The voice of the law enforcers is essential, but also difficult to weave into a film when they speak in such uninspiring prose. “If you do not pay your tax, we will pursue you,” says Duncan McCallum, chief investigator on a huge case that has cost the national purse more than £45m in lost revenue. He goes about his business as you would expect; with focus, determination and no interest whatsoever in sexy soundbites.

He doggedly tracks wine importer Livio Mazzarello for years, scouring CCTV footage and import documents until he has a watertight case. Then he bursts in on the vest-wearing lawbreaker, albeit quietly, gently taking the fag from his hand as Mazzarello contemplates the sudden houseful of bullet-proof enforcers.

For what this lacks in lantern-jawed guardians of fairness, it more than makes up for in ludicrous, be-hatted villains. Richard Hillgrove is a PR person with celebrity connections (which aren’t mentioned here) who is willing to talk us through his arrest and subsequent conviction for tax fraud.

He’s one of those marvellous animals who, despite not coughing up when he should, believes himself to have been mistreated and says the pre-dawn raid on his home was an overreation to his “late filing” of a VAT return.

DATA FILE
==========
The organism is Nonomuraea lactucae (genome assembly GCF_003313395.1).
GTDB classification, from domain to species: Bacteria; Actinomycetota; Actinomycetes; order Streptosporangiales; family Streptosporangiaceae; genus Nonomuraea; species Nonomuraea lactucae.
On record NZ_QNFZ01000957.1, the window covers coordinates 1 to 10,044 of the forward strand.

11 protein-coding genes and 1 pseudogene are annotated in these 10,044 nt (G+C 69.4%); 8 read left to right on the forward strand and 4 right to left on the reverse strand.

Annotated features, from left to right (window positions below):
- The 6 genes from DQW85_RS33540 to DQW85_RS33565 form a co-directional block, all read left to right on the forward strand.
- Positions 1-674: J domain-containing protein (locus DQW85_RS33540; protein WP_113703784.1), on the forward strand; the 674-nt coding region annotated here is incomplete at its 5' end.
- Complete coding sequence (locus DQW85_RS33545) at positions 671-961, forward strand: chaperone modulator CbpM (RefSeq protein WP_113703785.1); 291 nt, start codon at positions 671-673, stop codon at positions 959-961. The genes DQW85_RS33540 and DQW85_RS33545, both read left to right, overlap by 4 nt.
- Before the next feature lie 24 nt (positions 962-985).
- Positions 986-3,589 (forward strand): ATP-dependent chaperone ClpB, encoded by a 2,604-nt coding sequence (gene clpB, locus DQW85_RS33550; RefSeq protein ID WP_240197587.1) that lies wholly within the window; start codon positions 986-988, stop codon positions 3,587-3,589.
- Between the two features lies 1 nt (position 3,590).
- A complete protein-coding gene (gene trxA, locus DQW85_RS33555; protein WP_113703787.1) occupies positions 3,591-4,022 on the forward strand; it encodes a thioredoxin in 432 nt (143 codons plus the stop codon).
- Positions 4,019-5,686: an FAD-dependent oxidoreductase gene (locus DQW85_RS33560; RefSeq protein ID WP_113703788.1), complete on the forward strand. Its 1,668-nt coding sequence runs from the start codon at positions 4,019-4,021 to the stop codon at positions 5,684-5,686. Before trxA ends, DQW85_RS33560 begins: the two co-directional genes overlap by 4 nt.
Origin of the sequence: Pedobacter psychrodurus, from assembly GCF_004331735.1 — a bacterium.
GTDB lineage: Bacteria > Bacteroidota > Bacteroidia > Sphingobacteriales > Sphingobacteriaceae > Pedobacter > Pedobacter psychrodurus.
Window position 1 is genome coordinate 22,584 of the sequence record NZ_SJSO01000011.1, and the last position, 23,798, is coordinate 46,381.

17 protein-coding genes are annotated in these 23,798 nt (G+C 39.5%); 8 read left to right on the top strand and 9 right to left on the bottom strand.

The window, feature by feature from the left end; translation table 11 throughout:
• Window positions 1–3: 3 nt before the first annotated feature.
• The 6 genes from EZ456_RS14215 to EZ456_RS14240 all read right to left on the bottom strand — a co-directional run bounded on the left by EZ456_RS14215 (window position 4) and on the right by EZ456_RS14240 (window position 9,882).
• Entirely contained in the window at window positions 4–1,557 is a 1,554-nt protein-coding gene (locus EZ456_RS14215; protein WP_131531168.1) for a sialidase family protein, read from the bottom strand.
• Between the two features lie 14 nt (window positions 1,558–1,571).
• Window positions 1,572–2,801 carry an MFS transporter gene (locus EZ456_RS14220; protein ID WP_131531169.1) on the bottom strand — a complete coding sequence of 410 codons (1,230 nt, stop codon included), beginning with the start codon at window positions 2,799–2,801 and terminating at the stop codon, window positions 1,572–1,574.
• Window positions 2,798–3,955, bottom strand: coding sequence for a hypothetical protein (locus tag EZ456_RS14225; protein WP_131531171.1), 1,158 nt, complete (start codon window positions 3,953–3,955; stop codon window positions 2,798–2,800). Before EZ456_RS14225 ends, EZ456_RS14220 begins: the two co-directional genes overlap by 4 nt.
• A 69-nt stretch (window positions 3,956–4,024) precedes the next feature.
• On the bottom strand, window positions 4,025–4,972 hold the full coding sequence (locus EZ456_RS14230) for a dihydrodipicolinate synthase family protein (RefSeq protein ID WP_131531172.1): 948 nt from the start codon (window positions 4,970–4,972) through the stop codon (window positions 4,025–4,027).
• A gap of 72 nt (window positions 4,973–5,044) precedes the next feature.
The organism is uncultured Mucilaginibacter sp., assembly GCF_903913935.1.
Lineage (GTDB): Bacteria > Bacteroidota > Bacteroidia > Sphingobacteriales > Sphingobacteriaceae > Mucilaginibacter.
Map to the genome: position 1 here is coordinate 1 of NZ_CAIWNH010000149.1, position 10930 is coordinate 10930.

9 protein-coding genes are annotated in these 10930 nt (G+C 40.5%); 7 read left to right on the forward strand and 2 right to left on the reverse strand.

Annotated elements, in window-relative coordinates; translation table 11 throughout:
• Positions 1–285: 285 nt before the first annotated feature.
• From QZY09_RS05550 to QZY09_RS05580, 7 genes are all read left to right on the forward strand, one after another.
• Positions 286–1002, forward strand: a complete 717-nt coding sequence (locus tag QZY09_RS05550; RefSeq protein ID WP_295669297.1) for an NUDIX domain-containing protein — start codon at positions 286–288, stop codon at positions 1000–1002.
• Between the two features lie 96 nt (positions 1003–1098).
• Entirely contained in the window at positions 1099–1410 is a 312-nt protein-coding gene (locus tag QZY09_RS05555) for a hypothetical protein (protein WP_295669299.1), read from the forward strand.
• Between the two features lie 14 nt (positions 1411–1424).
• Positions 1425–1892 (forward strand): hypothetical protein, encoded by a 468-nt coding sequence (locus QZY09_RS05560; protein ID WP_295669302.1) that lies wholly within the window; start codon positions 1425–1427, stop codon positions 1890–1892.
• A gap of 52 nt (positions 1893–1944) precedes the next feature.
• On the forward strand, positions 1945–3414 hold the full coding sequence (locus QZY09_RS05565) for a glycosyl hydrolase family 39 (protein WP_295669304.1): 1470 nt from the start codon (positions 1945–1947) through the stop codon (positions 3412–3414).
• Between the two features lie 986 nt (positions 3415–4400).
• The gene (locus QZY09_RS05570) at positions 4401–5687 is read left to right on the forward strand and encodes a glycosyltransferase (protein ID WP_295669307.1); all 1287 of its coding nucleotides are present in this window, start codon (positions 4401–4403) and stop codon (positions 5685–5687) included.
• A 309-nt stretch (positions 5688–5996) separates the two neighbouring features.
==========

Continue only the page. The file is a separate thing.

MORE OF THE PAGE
I particularly love the interviews with Hillgrove’s wife, often shot at her dressing table in a way that allows her to admire herself in the mirror while talking. “What they needed to do was put our lifestyle on trial,” she says, running a manicured talon over a Louis Vuitton vanity case that was mentioned in court.

The night before sentencing, Hillgrove holds a pumping pre-prison party in which he and his wife cavort sexily to I’m Still Standing by Elton John, playing up to the cameras; he in comedy specs while she pushes her chest out in a small red dress. The song ends and they kiss the kiss of a couple who may soon be parted. It is extraordinary in its performance and length.

In the cold light of day, he gets a suspended sentence and emerges from court in his trademark massive hat of entitlement, speaking of his relief before stepping into a people carrier.

The paper-pushers whose lives are devoted to following grey trails and looking for patterns in desert-dry data, these are not TV people. It’s the convicted criminals who have the real sense of showbiz.

In the closing moments, we are told that Mazzarello skipped the country during his trial, leaving a £46.6m hole in the public piggy bank. He was convicted and sentenced to 14 years in his absence. Sure, it would have been glorious to see him disappearing on a speedboat, hurling fifties into the foam and cackling, while chased by Keystone Cops. But instead we remember him at his arrest, a dumpy little thing, clutching a ciggie and looking for all the world as though he has lost his mum in a shopping centre.

We end on a stat, which seems appropriate. Since 2013, the HMRC says, it has secured more than £100bn from those breaking their rules. Good for them, and good on Walford for a surprising, fascinating piece of television, full of unexpected wonder. Now, if he would turn his lens on the high-street giants managing to pay no tax at all in Britain, he could make something we would all settle on the sofa for.”